When you have a well stocked fridge and freezer with ingredients ready to go, you can whip up a restaurant- like ramen bowl in literally 20 Mins.
First – I always have in my freezer “superior stock “. And by superior stock I mean really tasty thick umami broth with delicious flavours extracted using pork bones or chicken bones, clams fried with sesame oil, ginger and brandy, all sorts of seasoning and slow boiled for about 3-6 hours and then frozen into small tubs.
When you have the most delicious broth, half the battle is won.
For how to make this delicious broth, check out my article via this link
FROZEN BEEF SLABS
Next, I find it incredibly convenient to have frozen beef in the fridge. Of course, it is not as fresh but when u feel like it, you just take one out to defrost and you can have beef anytime. Just season, pan fry and slice and you can have it with bread, wraps, noodles etc.
And because it is frozen, no point splurging on the most choice cuts or quality. Buy an average cut from a wholesale supplier in bulk and you get very reasonably-priced beef ready for use in your freezer any day.
I found this beef at wholesale supplier Ben Foods some years ago. They carry this thing called “Meltique beef “.
It is basically cheap cuts of beef that have been artificially marbled. A variety of injectants may be used such as pure fat (such as tallow) heated up to a high temperature to melt it while sufficiently cool so as not to cook the meat. Other injectants could be fat suspended in an emulsifier, fat blended with vegetable oils, or fatty acids such as conjugated inoelic acid(CLA) in powder form.
And the taste? The beef pan fried is actually quite delicious and tender. It just lacks a robust beefy flavour but really, it is quite acceptable except to the most critical gourmet beef palette. And hey, for about 5 bucks a piece I pay for it (but it’s a bulk order so you need to buy 42 pieces at $216 and they deliver), I have no complaints.
These are Japanese dried prawns. So again, I always have a ready supply in my drawer.
The next time someone travels to Japan and ask if they can get something for you, ask for Sakura prawns. They are inexpensive in Japan so why buy in S’pore where only Japanese gourmet shops carry it at a ridiculous price (compared to Japan).
And you’re doing your friend the kind soul a favour cos these things are incredibly light and flat. It takes next to no space in their luggage.
All you need in your ramen is one heaped spoon of the Sakura prawn, fry it over slow fire in a little oil for 5 mins and you have this heavenly aromatic ingredient to aromatize your bowl of ramen.
I tried various types of ramen (dry, frozen, chilled etc) but never found anything I like.
Then one day, I wandered into Don Don Donki (the 24 hour Japanese supermarket store in Orchard Central) and found this brand of chilled ramen that was delicious and reasonably priced.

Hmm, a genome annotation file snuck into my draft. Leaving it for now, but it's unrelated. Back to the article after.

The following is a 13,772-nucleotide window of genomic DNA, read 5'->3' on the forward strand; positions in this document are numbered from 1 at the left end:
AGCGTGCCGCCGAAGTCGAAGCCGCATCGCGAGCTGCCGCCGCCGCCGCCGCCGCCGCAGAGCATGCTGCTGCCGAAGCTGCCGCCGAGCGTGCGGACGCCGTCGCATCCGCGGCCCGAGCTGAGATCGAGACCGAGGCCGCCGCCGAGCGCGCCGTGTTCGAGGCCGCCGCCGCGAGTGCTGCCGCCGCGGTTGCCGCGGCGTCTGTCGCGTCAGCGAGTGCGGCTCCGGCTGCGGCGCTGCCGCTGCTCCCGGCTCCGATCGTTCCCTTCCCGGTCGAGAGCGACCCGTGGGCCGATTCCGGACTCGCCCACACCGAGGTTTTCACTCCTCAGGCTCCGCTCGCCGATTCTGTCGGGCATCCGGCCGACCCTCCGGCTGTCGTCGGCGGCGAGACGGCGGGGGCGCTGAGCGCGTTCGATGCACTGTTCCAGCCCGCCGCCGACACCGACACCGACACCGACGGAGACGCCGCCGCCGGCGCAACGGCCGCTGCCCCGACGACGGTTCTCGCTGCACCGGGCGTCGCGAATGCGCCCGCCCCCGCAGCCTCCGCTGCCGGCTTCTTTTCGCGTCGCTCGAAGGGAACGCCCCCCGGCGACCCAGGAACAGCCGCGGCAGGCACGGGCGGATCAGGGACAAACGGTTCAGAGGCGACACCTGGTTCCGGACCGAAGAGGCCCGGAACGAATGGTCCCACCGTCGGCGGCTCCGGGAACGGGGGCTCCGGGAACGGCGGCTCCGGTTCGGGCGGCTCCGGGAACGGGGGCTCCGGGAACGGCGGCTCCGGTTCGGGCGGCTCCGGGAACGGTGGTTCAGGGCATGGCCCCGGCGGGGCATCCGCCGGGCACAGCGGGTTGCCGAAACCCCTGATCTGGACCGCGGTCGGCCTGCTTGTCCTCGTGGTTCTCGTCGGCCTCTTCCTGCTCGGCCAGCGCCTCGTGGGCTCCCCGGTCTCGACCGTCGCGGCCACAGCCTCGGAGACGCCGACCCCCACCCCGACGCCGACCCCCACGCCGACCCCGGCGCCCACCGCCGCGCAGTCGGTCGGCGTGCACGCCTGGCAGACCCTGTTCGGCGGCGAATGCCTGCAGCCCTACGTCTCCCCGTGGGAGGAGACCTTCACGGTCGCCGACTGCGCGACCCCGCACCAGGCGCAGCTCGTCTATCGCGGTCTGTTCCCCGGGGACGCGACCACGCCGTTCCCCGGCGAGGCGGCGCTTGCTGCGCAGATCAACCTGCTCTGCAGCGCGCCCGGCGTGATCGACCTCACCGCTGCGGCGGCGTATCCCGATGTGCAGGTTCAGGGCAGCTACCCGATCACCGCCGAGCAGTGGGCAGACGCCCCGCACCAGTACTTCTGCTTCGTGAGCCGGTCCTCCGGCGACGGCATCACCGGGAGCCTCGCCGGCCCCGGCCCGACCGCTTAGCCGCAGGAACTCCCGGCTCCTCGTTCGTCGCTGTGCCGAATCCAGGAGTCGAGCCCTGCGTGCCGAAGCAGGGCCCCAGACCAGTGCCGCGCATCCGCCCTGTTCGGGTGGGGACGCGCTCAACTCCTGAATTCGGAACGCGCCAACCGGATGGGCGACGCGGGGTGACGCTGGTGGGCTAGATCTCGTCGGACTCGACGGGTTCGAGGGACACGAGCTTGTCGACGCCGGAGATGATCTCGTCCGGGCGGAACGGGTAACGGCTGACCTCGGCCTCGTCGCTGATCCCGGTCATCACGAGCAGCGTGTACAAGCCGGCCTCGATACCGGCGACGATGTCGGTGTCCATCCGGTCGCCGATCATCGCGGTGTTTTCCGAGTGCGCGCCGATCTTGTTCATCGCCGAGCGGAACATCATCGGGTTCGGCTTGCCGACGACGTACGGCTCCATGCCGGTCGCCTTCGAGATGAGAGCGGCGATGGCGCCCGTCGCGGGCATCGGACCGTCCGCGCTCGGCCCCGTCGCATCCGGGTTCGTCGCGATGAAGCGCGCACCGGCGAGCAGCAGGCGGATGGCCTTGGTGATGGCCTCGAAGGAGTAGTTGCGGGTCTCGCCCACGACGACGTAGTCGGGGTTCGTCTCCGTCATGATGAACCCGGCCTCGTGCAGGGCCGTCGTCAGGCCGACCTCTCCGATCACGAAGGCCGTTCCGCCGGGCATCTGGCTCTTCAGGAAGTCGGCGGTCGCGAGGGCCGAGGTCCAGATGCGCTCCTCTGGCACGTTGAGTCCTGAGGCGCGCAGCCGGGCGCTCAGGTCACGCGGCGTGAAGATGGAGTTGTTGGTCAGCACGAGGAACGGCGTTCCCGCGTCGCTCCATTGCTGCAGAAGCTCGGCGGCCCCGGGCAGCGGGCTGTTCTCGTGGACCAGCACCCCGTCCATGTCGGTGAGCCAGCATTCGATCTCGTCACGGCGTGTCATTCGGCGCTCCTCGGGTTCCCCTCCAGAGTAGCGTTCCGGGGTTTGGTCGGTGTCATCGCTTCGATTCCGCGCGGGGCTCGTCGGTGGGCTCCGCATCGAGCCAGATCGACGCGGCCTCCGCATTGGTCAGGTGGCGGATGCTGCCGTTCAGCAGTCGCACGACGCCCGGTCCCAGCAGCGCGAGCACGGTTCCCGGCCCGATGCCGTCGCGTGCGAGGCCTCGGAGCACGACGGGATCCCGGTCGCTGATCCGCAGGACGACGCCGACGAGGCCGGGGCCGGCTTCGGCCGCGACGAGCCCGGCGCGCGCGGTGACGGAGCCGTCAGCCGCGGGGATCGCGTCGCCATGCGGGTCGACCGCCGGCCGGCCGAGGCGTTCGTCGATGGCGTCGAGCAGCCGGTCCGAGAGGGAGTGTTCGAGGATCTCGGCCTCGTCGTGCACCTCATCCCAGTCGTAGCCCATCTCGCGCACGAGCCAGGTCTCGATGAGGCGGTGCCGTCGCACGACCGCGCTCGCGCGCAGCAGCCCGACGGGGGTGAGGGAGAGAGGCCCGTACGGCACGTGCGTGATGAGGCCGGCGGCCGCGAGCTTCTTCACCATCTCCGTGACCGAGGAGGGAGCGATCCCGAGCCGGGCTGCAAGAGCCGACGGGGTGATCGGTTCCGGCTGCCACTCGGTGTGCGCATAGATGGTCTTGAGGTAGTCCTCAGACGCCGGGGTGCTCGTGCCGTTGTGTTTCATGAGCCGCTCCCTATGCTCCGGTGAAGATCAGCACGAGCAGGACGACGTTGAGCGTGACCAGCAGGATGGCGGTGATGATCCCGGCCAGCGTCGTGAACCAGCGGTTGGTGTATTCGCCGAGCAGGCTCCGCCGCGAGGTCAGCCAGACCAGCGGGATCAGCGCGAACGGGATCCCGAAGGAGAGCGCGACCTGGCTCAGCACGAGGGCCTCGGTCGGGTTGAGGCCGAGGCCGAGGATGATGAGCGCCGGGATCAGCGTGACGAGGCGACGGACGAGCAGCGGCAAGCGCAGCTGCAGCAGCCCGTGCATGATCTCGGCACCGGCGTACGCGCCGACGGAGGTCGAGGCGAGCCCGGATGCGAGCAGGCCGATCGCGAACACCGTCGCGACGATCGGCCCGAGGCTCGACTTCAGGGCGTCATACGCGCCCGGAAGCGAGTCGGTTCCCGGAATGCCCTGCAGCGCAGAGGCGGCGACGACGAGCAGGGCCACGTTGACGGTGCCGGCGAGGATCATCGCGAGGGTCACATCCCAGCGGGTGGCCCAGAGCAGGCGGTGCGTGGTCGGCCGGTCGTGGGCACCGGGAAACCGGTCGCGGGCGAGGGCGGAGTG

The ramen was packed in small individual portions (just nice for one bowl) and what was even better, it came with individually packed seasoning. I tried the miso seasoning and also shoyu seasoning and both were delicious.
You can keep these chilled ramen about 3 months in your chiller so again, an instant ingredient.
THE 20 MINS MAGIC
One day before, take one to two tubs of your superior stock and one piece of beef from your freezer and leave it in your chiller compartment.
Two to three hours before cooking, take out that superior stock and beef from your fridge. This will allow the beef to soften completely so that when you pan fry the beef, it wouldn’t be cold in the middle.
30 mins before cooking, pat dry the beef and season with pepper, a little salt and one table spoon of Worcester sauce (Lea & Perrin sauce). Coat thoroughly on both sides.
Heat up your superior stock in a pot with one thick slice of ginger and one clove of peeled garlic. Add one tablespoon of brandy(optional).
While the soup is being heated up, fry one tablespoon or more of Sakura prawns over a Low fire in one tablespoon of vegetable oil. This should take only 3- 5 mins. Remove and set aside.
In the same oil, turn up the heat to maximum and when the pan is smoking, add one tablespoon of butter and if you have, throw in one stalk of thyme (optional). Pan fry the beef in the oil butter mixture at high heat. For the Meltique beef, I only pan fried it about 1.5 -2 minutes on one side before turning and cooked for another 1.5-2 minutes. Remove and set aside and let it rest.
I had fresh prawns and decided to use it for my ramen. Never just dunk fresh prawns to cook in the ramen or broth. You do it no justice. This is what I did.
30 mins before cooking, I marinated the prawns with pepper, salt, one tablespoon of sugar (honey can also be used) one heaped teaspoon of turmeric powder, one teaspoon of Worcester sauce. Then I pan fried the prawns in butter after I had fried the beef. You get a crusty (because of the sugar used ) very aromatic (because of the butter used) succulent prawns with amazing flavours. Just 2 minutes on each side pan fried over high heat. Remove and set aside.
Your pan is now full of crusty bits sticking (because of the sugar) and juices from the beef and prawn butter mixture. Fry one tablespoon of chopped garlic until brown in this mixture and pour all the browned garlic and remaining juices into your pot of boiling broth.
I added the seasoning from the ramen into the broth and added vegetables. Then added the ramen. The ramen took no more than 3-4 mins to cook .
Ladle the ramen with broth into a bowl, arrange the fried prawns and sliced beef over it. Pour any juices from the prawns and beef into the broth.
Finally, trickle the crispy Sakura prawns over your ramen and voila, a visually beautiful bowl of ramen bursting with Umami flavours is your creation.
All in 20 minutes cooking time.